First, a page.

UK’s Financial Conduct Authority Declares on ICOs

UK’s Financial Conduct Authority Declares on ICOs

The UK’s financial watchdog, the Financial Conduct Authority (FCA) has issued a public statement on distributed ledger technology.

The statement is a follow-up to an public invitation for views on the subject made in April of this year . The statement was chiefly concerned with the impact that blockchain technologies may have on other markets that the FCA regulates.

However, the statement also made reference to ICOs. It said that the FCA is currently conducting a “deeper examination” of the subject and is gathering further research with regard to the “fast-paced developments” of the blockchain world.

It will then decide whether further regulatory action is required. The FCA had already issued a consumer warning in September, saying that “ICOs are very high-risk, speculative investments.

Regulator Chain Reaction

The statement points that any ICO which wants access to the FCA’s Innovate hub would need to be designed to satisfy the ‘consumer benefit‘ condition. The Innovative Hub is an FCA initiative to that provides technical infrastructure and regulatory advice for firms that are developing innovative technology.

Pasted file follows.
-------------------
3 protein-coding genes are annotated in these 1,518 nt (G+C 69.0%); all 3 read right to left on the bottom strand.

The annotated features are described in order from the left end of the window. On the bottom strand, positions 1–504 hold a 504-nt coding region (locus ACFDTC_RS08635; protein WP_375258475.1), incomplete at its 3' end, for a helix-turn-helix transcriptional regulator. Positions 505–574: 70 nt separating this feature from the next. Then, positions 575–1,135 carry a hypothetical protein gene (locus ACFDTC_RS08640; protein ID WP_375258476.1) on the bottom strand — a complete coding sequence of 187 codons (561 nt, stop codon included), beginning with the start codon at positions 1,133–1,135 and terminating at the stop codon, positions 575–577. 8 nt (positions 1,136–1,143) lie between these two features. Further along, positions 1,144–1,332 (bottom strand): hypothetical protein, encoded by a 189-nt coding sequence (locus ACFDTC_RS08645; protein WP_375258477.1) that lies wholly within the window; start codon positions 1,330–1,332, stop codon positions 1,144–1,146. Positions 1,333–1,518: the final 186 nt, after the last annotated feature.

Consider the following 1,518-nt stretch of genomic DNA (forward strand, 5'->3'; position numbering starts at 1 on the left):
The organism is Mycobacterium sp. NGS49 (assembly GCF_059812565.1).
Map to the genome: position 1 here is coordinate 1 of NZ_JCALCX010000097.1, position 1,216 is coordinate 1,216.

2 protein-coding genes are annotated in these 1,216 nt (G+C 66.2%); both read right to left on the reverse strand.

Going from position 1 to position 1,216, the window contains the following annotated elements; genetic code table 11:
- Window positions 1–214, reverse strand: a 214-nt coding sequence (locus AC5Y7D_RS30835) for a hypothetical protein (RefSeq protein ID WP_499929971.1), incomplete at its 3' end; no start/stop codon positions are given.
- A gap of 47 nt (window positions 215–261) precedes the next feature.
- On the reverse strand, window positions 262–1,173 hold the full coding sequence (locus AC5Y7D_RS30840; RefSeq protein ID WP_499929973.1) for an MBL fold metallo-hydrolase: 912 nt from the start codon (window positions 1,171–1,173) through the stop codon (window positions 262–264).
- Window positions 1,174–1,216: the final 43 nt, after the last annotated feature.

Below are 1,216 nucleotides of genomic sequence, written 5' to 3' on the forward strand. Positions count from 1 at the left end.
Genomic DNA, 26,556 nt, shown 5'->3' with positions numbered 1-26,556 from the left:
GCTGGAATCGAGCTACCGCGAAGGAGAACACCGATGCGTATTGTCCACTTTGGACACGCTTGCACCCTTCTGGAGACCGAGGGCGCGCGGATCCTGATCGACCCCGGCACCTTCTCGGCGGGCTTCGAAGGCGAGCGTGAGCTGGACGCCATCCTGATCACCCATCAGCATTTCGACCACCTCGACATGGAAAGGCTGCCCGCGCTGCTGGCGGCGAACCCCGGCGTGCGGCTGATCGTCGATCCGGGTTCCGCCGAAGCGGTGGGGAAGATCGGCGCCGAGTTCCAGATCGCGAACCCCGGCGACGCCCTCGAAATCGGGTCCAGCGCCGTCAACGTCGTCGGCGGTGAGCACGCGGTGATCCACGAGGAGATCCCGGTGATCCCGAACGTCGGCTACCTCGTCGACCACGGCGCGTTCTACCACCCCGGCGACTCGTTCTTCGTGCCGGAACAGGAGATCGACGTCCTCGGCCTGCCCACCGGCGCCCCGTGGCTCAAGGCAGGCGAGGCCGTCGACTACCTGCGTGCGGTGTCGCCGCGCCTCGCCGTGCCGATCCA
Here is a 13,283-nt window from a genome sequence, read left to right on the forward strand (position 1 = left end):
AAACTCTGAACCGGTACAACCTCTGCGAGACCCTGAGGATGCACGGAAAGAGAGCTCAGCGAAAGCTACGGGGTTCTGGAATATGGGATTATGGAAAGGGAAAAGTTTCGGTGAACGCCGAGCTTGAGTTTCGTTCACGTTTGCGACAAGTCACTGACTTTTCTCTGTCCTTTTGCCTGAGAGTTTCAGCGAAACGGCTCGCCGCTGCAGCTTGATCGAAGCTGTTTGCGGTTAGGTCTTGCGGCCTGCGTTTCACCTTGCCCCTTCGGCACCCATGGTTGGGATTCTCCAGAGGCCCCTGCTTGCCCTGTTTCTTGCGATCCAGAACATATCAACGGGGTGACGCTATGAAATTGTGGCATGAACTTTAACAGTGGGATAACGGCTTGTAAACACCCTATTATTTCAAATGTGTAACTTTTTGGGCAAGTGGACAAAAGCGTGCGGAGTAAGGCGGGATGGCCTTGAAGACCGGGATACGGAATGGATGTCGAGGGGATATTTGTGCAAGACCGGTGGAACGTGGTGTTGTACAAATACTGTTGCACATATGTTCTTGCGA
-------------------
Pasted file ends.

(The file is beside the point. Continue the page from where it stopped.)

The FCA statement adds the UK to a long list of countries whose regulators have made statements in the past few weeks.

Financial watchdogs in Israel, South Korea, the Philippines and other countries have all made recent statements on ICOs.

In the US, the SEC published its own statement at the beginning of the week, issuing a warning to ICOs falling under its jurisdiction that token sales will likely qualify as securities investments in most cases. 

Most statements have amounted to cautious approval of the ICO phenomenon whilst hinting at further regulation to come. Authorities have been weighing up the trade-off between promoting innovation and avoiding embarrassing scams.

In its own statement, the FCA appears committed to keeping an open mind, stating that it is “open to all forms of deployment of DLT (including both permissioned and permissionless DLT networks) provided the operational risks are properly identified and mitigated.